It’s too early to say if the movement will result in real change in the top roles at these publications. While management at Le Parisien swiftly responded to their staffers crowdsourced job application—sharing their concerns and soliciting individual resumes—journalists at L’Obs and La Provence say editors have yet to comment publicly or privately on their similar letters. (Management at all three publications did not respond to CJR’s requests for comment.)
But the movement has struck fertile soil in the wake of the Weinstein scandal, which has reignited industry debates on sexism in countries around the world. While sexual harassment and abuse have remained the focus in many places, grievances around gender disparities in pay and representation have also been amplified in recent weeks. Carrie Gracie, for example, stepped down as the BBC’s China editor, citing what she called a persistent “secretive and illegal pay culture” at the broadcaster.
French female journalists’ demands for equality aren’t new—they recall a similar complaint levied against management at financial newspaper Les Echos in 2013. But unlike this wave of action, that protest didn’t metastasize across French media. “You have three newsrooms in a short space of time. That’s quite uncommon,” says Aude Lorriaux, a freelance journalist and spokeswoman for “Prenons La Une,” a collective of French female journalists campaigning for equality in the media. “It shows [women in newsrooms] have the confidence….to verbalize what they’ve known all along.”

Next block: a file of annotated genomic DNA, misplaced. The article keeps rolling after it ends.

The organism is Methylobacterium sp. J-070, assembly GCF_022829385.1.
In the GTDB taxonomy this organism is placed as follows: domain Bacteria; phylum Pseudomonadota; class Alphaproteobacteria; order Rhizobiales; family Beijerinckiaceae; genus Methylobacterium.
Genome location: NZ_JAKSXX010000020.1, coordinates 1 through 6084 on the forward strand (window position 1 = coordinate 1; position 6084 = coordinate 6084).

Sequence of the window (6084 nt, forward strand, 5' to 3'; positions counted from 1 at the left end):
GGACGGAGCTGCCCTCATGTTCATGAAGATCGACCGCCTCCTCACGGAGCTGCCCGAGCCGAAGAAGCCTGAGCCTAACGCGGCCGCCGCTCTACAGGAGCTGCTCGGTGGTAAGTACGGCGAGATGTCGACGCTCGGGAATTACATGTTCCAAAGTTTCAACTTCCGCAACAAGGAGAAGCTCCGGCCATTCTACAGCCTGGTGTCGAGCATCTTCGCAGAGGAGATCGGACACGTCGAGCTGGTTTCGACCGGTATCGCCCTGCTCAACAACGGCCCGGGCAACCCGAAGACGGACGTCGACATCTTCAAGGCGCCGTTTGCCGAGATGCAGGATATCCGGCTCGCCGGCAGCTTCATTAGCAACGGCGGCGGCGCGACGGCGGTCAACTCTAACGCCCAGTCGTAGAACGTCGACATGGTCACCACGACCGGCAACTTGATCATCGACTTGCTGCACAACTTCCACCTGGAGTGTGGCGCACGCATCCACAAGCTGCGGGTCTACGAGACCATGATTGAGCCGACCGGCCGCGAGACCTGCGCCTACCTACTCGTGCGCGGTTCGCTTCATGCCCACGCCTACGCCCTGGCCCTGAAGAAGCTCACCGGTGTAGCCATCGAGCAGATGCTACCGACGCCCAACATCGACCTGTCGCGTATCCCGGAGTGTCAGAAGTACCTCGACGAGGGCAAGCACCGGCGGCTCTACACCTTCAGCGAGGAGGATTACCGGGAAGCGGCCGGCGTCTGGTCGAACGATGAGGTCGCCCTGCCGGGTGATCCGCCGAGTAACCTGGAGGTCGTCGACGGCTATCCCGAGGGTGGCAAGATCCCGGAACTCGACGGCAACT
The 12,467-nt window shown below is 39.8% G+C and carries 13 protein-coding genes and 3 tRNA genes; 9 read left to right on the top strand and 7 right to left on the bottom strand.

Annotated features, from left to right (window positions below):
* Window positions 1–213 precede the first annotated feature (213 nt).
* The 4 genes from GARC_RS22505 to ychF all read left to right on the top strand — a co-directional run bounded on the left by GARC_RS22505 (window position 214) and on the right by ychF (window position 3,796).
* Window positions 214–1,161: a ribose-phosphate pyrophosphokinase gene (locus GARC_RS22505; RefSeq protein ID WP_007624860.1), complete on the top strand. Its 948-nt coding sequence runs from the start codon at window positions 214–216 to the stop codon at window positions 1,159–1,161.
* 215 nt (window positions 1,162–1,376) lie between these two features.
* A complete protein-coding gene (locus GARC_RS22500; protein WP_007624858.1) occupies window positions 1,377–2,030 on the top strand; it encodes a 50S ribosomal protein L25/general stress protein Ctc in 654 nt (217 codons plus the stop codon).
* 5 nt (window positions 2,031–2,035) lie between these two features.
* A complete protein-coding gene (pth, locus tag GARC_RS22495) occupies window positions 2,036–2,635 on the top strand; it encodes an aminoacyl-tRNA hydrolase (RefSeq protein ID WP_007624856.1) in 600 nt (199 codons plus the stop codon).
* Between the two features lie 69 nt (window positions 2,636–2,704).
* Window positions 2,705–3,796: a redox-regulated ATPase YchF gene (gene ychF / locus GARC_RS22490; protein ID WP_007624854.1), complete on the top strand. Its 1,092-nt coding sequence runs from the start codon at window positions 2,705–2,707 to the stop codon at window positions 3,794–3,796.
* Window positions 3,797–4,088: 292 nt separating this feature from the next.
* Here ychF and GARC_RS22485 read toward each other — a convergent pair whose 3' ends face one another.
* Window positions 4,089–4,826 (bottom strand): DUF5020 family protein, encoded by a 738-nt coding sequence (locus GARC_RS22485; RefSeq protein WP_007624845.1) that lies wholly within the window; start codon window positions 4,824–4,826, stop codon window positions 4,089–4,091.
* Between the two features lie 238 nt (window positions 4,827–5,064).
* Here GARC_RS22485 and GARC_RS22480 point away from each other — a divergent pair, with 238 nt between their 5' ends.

The grievances articulated by journalists at Le Parisien, L’Obs, and La Provence are a long way from being reconciled. As Sonia Devillers, a media critic on the radio station France Inter, noted in a column last week, no woman has ever been named editorial director of a French daily or weekly news title, even though most French journalists are women.
More broadly, the post-Weinstein moment in France hasn’t created a robust climate of accountability for powerful French media men. Feminists worldwide slammed an open letter in Le Monde—signed by 100 high-profile women, including actor Catherine Deneuve—which cast the #MeToo movement as censorious and puritanical (Deneuve later clarified her position). And Sandra Muller—a New York-based journalist who originated the French equivalent of #MeToo, #BalanceTonPorc (“squeal on your pig”)—is being sued for defamation by a former TV director she accused of harassing her, even though he admitted to using “misplaced” language over a drink.
With this new movement, however, women in French media remain optimistic that they’ve taken a first step toward reform, and have found hope in this wave of cross-industry solidarity. “Historically, women are placed in situations where they’re competing with each other in a patriarchal system,” says Lorriaux. “This movement of sororité among women, who aren’t well-known feminists but who just work in these newsrooms, is a very encouraging sign.”